I’ll be the first person to admit that it’s too early for me to really make a verdict on Taipei that is either positive or negative. What I can do is describe what I’ve seen. It’s like going to Chinatown in New York, except instead of it eventually ending …it just keeps going and going. The sidewalks are difficult to walk on because they double as parking spaces and extra roads for people with scooters. The abundance of scooters also adds to the aroma of the city – a combination of exhaust and heat mixing with the smells of fish and meat from open air markets sitting around for hours and gently coming to your nose as you cross a random alleyway. Although that may best describe the ‘real Taipei’, it’s certainly not the only one you’ll come across in this city. A quick visit to parts of town in the north (and elsewhere) where there is more money and you would be perfectly excused for thinking that you were in a recently built European city (where everyone is Asian).
One of the places I walked to during my time in Taipei was a $1 childrens amusement park/learning center. It was quite small but did have a few rides including the ferris wheel above. A few days later I took a city bus (50 cents each way) to the National Palace Museum (a word I still have trouble spelling). Photographs are not allowed…so please enjoy the pictures I took with my iPhone when none of the security guards were looking. I spent about 90 minutes walking through all of the exhibits. About half of them I very quickly walked through – white porcelain bowls with blue flower detail work start to look exactly the same after the first 30 bowls. The same can be said for the bronze exhibit, although the bronze weapons were pretty cool to see.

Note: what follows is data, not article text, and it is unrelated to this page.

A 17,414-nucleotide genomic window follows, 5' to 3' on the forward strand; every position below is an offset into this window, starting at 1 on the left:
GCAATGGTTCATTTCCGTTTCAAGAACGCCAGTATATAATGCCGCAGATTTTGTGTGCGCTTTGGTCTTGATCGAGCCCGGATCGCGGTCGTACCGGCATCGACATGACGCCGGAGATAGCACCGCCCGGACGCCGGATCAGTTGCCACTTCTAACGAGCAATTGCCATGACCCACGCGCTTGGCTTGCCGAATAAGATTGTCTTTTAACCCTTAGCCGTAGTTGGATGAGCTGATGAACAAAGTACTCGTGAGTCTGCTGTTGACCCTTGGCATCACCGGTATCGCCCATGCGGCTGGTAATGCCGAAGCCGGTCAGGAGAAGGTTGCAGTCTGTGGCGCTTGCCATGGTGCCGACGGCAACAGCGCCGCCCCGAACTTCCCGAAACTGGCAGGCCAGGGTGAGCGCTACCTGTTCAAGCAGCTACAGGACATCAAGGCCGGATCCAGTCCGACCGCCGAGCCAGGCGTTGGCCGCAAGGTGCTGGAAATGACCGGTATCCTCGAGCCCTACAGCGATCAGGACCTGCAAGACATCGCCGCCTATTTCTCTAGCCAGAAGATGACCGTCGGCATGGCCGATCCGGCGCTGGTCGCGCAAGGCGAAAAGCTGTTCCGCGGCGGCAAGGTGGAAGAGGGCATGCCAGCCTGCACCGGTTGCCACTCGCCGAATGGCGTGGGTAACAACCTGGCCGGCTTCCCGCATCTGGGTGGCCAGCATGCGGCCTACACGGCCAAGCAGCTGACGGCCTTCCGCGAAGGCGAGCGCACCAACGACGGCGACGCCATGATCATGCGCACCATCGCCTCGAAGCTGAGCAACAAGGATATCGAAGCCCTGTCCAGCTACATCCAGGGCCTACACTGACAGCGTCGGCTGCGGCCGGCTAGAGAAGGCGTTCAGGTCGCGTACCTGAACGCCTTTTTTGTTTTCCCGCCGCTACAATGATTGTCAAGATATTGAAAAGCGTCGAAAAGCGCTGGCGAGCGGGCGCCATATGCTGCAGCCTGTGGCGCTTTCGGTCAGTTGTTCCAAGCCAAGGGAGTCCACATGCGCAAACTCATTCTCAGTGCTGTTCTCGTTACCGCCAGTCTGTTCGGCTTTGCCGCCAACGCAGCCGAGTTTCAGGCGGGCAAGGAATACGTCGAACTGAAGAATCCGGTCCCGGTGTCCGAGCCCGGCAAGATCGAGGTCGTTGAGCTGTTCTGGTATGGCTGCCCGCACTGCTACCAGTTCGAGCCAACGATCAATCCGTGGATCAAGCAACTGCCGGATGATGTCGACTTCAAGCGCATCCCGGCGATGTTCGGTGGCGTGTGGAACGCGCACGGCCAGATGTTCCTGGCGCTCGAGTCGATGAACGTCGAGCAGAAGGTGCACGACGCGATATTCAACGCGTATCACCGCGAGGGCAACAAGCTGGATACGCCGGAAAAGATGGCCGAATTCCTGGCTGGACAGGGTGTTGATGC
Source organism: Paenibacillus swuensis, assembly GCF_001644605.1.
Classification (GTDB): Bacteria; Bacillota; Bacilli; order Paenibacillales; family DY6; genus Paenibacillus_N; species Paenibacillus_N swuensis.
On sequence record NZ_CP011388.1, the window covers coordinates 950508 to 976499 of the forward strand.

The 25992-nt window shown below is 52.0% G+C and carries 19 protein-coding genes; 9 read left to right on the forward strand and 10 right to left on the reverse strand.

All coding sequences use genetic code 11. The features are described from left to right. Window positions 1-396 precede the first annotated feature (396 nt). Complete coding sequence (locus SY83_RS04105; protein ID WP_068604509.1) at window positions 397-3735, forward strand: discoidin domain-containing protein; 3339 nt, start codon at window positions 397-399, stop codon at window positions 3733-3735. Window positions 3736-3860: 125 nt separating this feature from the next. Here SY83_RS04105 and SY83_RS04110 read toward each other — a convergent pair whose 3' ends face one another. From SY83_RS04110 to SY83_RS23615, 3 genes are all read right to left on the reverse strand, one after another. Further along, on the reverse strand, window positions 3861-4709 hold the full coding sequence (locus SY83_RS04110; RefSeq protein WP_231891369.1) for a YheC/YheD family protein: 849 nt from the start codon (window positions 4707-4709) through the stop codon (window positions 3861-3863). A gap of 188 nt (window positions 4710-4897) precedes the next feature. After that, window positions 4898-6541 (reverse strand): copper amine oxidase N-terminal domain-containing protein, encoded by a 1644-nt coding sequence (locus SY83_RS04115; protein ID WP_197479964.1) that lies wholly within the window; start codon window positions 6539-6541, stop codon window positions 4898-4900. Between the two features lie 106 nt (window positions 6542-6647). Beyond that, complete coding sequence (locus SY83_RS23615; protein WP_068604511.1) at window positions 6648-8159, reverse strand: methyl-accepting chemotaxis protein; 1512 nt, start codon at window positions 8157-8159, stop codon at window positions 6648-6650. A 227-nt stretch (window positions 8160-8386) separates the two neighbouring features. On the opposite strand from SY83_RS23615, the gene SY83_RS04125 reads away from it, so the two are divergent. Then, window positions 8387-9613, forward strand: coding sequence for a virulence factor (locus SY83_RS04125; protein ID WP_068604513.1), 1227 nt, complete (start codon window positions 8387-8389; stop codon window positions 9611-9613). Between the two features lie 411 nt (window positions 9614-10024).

More impressive to me were the different art exhibits that were setup. One was based entirely on Chinese calligraphy and quite impressive to look at. The others covered traditional Chinese art (towns, mountains, cherry blossoms), but one was dedicated to fantasy and other odd themes – like the one above. Goblins, trolls, and other animal/human hybrids all dancing about on paper much much older than I will ever be – Very Cool.
I’ll reserve the rest of my judgements of Taipei until a later date, but one other thing I’ll briefly mention is the food. It’s quite clear to me that I do not have as adventurous of a stomach as I need to eat all of the local Chinese cuisine in town. Steamed blood cakes, cow intestine soup, pigs feet, and mystery meat dumplings don’t get me nearly as excited as massaman curry (Thai), bun bo hue (Vietnam), or nasi lemak (Malaysia).
Trains and Typhoons
On paper, I had a really good plan for how to spend this last week. On Monday I would hop on one of the national trains going south along the eastern coast of the country to the cities of Hualien and Taitung (also spelled as ‘Taidong’ to make things fun). Hualien is home to the Taroko Gorge, a stunning 12 mile/20km canyon with windy roads and picturesque vistas. Taitung has…well I’m not entirely sure but there’s an island off the coast that I wanted to visit. Unfortunately this plan didn’t come together very well.